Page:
One perk of interviewing English teachers is asking this bog standard question:
So, what are you reading at the moment?
Bored with the responses, a couple of years ago I began asking what they would recommend the most, or had gifted the most, to others. (tip of the hat to Tim Ferriss here).
This question has led to some great discoveries, none more so than a book so perfect for the time, it is frightening.
Over summer, Amor Towles’ A Gentleman in Moscow captivated me, shooting to the apex of my absolute favourite reads and recommendations.
Now, in the light of our global forced isolation, it feels like a book written exactly for the times.
Beyond this – we NEED to read this book.
For in Count Alexander Ilyich Rostov, ‘recipient of the Order of St Andrew, Member of the Jockey Club, Master of the Hunt’, we may find no greater role model for enduring forced seclusion.
As punishment for being declared an ‘unrepentant aristocrat’, Rostov is confined to house arrest in the elegant Hotel Metropol, Moscow. Understanding that leaving the hotel will result in certain death at the hands of the Soviet regime, The Count lives out the next 32 years in the attic room set aside for him by management.
To say he is charming is an understatement, and for this alone this novel is a worthy read. Witty, erudite and engaging, he is masterfully constructed by Towles.
More importantly, he is a man who refuses to give in to the slings and arrows flung at him by fortune. Over the length of house arrest, every semblance of who he was before the revolution is attacked in some way by fate and circumstance.
Rostov is confronted with problem after problem and tackles each one with the assured confidence of someone who finds the best in each dire circumstance. Even when low, he finds ways to let light guide him.
As time passes, Rostov is forced to use every ounce of ingenuity and guile to overcome greater and greater challenges as his very identity as a gentleman and core values are frequently attacked.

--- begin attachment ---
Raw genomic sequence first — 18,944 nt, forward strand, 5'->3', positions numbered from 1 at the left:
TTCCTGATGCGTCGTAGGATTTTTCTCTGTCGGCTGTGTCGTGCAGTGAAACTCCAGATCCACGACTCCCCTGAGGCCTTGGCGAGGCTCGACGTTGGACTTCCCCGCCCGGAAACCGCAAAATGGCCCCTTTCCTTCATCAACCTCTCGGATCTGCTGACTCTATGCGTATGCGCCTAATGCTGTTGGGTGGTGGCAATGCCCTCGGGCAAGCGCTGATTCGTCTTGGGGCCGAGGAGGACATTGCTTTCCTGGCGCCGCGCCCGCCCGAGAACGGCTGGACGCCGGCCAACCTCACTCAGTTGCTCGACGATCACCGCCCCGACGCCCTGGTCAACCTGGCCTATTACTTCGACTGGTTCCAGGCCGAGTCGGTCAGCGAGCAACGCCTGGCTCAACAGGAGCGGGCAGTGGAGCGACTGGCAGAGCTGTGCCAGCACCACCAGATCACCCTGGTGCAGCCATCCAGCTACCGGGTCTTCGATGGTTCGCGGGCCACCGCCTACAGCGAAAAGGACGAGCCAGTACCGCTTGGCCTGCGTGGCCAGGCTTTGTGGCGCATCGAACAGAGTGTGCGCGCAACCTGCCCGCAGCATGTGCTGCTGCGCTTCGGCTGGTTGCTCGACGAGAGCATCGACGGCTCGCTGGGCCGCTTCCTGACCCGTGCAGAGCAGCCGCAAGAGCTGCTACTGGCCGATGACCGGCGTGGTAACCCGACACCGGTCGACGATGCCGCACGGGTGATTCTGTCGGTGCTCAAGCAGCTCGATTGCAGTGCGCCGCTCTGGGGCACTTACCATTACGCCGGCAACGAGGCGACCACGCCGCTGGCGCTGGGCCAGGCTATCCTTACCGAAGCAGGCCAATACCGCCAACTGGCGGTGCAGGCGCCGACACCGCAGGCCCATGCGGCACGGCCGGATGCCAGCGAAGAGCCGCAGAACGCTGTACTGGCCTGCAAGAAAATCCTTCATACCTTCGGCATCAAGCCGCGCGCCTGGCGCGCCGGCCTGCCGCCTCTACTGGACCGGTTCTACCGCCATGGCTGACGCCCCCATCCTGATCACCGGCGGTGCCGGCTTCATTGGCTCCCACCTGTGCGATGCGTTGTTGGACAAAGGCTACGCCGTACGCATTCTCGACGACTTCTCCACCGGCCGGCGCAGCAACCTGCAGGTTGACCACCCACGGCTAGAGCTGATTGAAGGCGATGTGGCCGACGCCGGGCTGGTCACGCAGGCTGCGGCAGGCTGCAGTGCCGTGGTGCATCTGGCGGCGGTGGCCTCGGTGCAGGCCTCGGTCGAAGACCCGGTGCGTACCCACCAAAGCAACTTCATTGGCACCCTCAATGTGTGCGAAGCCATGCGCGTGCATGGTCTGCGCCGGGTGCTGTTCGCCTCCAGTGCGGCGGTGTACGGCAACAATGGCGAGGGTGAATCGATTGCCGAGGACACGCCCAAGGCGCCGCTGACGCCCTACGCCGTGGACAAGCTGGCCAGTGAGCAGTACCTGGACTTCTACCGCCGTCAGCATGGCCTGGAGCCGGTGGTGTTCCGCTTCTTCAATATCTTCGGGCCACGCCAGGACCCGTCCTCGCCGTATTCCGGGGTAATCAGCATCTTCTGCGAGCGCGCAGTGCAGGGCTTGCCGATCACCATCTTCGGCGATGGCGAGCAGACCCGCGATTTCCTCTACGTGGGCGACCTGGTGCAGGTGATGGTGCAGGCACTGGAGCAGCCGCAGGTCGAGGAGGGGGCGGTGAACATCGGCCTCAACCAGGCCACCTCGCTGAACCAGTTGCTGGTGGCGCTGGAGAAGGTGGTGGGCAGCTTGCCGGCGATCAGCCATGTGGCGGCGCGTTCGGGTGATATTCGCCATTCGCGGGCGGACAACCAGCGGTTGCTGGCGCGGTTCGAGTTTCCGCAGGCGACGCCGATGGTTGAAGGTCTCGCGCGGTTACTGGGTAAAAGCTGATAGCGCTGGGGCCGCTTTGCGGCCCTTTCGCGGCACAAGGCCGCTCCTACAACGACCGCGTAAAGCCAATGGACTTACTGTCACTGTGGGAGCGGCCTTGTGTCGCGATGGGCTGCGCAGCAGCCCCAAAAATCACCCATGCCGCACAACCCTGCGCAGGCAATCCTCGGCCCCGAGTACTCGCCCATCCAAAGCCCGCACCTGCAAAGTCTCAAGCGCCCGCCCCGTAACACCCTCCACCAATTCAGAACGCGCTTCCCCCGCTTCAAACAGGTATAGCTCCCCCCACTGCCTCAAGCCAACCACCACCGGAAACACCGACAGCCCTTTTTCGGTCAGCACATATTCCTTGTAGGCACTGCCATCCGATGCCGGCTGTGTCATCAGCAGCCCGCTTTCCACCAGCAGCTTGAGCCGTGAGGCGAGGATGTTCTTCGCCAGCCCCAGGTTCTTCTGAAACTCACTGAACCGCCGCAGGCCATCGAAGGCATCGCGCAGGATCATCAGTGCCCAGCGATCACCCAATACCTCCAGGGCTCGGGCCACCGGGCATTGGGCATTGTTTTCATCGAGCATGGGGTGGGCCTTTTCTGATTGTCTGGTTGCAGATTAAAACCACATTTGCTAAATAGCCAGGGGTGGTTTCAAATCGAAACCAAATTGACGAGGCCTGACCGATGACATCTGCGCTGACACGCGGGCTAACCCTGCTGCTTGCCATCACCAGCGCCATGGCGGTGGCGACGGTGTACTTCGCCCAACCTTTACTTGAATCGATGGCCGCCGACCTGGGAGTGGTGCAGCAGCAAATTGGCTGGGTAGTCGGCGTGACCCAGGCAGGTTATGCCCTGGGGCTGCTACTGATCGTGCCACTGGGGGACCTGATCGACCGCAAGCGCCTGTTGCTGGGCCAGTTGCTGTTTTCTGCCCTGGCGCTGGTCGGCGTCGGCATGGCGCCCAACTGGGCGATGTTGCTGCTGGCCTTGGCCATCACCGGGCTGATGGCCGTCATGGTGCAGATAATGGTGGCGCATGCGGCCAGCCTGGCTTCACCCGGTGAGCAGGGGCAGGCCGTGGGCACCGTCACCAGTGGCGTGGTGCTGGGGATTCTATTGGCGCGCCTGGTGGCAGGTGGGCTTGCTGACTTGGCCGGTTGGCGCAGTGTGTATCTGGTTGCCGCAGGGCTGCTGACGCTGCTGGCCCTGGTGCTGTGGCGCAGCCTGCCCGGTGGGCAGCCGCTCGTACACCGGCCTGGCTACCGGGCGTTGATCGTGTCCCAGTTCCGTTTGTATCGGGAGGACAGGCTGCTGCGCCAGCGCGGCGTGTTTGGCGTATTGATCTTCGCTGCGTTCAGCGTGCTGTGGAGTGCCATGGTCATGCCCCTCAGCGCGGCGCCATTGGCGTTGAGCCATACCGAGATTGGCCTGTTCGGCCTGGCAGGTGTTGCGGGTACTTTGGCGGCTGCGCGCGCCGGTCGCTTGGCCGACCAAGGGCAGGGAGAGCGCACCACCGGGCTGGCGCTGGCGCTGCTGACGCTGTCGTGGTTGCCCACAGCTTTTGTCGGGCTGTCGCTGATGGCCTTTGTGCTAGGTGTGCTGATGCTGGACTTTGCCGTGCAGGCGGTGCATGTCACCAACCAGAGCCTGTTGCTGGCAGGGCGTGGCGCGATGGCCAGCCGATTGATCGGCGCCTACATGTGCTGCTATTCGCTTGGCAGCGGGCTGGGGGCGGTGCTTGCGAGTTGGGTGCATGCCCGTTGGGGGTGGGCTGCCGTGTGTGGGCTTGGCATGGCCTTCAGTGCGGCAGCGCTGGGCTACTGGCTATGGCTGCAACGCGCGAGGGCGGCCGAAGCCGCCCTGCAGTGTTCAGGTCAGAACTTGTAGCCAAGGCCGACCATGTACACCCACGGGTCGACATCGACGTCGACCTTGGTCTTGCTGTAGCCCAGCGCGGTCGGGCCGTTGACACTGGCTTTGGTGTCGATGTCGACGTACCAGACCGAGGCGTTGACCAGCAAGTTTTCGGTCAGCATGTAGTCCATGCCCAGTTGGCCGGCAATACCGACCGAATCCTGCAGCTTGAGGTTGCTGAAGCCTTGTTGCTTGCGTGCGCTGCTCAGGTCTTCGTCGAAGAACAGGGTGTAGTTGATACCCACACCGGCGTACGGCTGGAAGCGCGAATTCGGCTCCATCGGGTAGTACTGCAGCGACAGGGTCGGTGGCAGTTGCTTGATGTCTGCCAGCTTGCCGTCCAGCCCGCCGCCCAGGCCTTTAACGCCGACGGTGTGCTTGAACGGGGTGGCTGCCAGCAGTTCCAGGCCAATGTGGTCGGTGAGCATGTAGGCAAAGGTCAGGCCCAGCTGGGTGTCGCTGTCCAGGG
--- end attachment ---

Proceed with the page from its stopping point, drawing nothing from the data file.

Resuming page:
Yet he barely wavers. Moreover, he finds a way to put others first and live his values, even under the greatest strain. He loves and is loved against a backdrop of turmoil and confinement.
As life in Soviet Russia continues to insist he shed the gentlemanly aspects of his nature, he holds the line. Rostov keeps himself from the darkness by taking joy in simple pleasures. Each time he might give in to melancholy, or feel sorry for himself, he chooses another way.
Which is the very joy in reading this novel. As we find our lives temporarily reduced and affected, confined to out homes, there seems great solace in knowing his example is there waiting for us.
As James Clear says in his excellent Atomic Habits, every action we take is a vote for the kind of person we want to be.
Taking this further, in a world full of chaos and uncertainty. Rostov’s belief that ‘By the smallest of one’s actions, one can restore some sense of order to the world’, might act as a tiny part of the road map for negotiating this time, unheralded.
This novel will make you feel good about all kinds of things, which is why I can’t recommend it highly enough.
Order it, read it, explore and share the joy.